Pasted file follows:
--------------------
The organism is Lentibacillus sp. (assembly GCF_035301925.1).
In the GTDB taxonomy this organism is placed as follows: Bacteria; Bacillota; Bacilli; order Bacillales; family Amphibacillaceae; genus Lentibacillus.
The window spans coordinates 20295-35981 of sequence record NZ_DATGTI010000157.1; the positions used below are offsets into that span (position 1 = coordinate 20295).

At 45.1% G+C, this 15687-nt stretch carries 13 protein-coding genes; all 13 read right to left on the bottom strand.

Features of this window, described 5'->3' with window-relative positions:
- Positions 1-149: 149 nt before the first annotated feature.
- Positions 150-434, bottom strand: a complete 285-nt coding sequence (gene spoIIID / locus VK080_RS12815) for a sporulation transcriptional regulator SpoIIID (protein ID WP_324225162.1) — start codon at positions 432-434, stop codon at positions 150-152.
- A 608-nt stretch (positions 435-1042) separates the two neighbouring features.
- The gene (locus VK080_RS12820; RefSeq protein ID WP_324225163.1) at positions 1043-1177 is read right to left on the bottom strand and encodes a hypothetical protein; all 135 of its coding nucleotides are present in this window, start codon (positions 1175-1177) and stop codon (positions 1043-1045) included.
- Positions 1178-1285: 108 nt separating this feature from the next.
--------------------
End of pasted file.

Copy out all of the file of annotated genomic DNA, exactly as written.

The organism is Lentibacillus sp. (assembly GCF_035301925.1).
In the GTDB taxonomy this organism is placed as follows: Bacteria; Bacillota; Bacilli; order Bacillales; family Amphibacillaceae; genus Lentibacillus.
The window spans coordinates 20295-35981 of sequence record NZ_DATGTI010000157.1; the positions used below are offsets into that span (position 1 = coordinate 20295).

At 45.1% G+C, this 15687-nt stretch carries 13 protein-coding genes; all 13 read right to left on the bottom strand.

Features of this window, described 5'->3' with window-relative positions:
- Positions 1-149: 149 nt before the first annotated feature.
- Positions 150-434, bottom strand: a complete 285-nt coding sequence (gene spoIIID / locus VK080_RS12815) for a sporulation transcriptional regulator SpoIIID (protein ID WP_324225162.1) — start codon at positions 432-434, stop codon at positions 150-152.
- A 608-nt stretch (positions 435-1042) separates the two neighbouring features.
- The gene (locus VK080_RS12820; RefSeq protein ID WP_324225163.1) at positions 1043-1177 is read right to left on the bottom strand and encodes a hypothetical protein; all 135 of its coding nucleotides are present in this window, start codon (positions 1175-1177) and stop codon (positions 1043-1045) included.
- Positions 1178-1285: 108 nt separating this feature from the next.